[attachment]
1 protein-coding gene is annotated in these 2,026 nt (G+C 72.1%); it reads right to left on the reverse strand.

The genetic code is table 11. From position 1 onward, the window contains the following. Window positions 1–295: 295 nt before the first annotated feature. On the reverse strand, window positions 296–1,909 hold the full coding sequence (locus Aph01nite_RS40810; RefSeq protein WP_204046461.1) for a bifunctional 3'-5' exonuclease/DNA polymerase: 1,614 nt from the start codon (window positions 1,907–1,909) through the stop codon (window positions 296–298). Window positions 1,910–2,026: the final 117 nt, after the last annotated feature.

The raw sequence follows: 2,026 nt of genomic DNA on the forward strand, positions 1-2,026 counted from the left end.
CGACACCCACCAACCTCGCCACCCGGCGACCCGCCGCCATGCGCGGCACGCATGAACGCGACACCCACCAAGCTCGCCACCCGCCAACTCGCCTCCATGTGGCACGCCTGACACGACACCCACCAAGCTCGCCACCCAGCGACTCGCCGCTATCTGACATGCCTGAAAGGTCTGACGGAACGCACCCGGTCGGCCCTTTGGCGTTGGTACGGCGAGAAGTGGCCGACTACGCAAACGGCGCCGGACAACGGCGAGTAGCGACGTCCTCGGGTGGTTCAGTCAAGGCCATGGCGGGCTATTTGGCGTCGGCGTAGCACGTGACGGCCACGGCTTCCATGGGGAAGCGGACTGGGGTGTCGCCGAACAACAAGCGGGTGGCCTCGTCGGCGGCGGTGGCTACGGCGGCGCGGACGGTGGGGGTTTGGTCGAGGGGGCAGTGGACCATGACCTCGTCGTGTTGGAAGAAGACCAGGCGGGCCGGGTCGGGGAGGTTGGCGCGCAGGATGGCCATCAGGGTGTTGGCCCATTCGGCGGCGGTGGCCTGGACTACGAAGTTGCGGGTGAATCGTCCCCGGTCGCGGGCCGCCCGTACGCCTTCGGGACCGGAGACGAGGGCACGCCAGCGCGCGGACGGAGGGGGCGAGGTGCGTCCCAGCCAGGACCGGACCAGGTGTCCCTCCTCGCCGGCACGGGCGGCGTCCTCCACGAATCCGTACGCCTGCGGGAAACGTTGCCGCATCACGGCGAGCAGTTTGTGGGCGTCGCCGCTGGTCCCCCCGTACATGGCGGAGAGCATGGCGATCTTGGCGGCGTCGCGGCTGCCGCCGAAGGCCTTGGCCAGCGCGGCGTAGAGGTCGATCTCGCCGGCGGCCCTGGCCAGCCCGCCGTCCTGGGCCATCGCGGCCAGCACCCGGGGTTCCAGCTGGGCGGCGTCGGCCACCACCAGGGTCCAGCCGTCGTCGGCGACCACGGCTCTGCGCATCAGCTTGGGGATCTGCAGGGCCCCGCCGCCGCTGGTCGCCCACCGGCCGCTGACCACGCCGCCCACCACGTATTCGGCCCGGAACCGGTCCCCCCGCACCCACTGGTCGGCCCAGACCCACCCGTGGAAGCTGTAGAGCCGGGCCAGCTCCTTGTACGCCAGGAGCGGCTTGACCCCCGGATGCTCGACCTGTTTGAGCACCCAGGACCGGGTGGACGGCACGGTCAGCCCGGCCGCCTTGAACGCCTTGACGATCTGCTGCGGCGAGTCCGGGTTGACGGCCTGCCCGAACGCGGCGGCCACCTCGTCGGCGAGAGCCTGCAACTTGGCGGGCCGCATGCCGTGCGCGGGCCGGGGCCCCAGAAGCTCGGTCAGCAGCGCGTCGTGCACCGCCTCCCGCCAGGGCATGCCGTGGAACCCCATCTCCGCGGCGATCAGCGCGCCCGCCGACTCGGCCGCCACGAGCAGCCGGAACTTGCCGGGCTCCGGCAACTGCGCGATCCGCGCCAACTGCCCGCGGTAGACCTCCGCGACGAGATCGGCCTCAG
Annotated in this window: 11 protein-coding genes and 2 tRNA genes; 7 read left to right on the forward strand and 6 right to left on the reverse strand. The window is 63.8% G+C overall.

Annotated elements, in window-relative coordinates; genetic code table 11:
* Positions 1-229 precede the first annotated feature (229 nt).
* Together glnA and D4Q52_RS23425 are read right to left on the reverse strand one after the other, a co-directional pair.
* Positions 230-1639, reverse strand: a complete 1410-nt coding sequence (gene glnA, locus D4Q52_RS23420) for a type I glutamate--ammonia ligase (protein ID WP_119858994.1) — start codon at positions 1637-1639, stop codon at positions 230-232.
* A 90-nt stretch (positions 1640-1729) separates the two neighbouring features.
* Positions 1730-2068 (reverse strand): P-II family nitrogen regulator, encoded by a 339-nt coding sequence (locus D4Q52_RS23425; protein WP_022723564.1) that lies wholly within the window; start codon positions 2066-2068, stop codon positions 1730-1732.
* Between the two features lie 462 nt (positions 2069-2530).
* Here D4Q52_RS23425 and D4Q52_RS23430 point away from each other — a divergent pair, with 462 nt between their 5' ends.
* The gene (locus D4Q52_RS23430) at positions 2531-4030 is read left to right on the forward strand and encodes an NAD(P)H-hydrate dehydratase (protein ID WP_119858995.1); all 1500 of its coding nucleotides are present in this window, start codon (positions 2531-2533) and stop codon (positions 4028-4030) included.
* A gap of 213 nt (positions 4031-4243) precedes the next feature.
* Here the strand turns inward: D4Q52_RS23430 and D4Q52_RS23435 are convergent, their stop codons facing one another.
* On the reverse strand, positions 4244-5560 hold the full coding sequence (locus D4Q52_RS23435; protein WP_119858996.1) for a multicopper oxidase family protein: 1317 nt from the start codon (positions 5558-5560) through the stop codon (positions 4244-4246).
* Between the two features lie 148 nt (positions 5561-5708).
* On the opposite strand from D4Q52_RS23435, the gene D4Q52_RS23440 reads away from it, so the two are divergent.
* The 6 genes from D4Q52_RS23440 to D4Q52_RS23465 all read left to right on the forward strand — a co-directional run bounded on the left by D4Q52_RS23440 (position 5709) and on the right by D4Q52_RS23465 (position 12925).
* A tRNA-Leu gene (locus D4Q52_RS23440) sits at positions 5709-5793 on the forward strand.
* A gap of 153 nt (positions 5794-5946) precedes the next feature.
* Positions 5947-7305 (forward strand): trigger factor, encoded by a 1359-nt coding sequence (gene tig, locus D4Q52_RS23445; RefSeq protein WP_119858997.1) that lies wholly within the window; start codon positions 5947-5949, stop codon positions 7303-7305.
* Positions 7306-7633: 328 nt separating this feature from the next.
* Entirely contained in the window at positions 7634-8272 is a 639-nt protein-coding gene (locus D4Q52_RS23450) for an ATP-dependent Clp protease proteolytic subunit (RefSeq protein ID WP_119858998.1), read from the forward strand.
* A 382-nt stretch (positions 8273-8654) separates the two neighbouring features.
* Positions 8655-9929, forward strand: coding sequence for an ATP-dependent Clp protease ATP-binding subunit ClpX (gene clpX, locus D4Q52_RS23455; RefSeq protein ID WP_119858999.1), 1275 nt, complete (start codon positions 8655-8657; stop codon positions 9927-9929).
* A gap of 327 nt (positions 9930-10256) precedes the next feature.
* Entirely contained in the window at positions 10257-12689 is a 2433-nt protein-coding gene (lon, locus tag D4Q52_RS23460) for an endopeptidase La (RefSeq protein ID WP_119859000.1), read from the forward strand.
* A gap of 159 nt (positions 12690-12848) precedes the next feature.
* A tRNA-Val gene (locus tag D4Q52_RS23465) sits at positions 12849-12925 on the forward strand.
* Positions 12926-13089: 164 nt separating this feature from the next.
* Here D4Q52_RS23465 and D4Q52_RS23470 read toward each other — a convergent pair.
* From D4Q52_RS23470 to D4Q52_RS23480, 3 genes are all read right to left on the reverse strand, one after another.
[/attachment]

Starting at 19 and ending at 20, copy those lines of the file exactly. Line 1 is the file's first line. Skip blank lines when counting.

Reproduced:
* On the opposite strand from D4Q52_RS23435, the gene D4Q52_RS23440 reads away from it, so the two are divergent.
* The 6 genes from D4Q52_RS23440 to D4Q52_RS23465 all read left to right on the forward strand — a co-directional run bounded on the left by D4Q52_RS23440 (position 5709) and on the right by D4Q52_RS23465 (position 12925).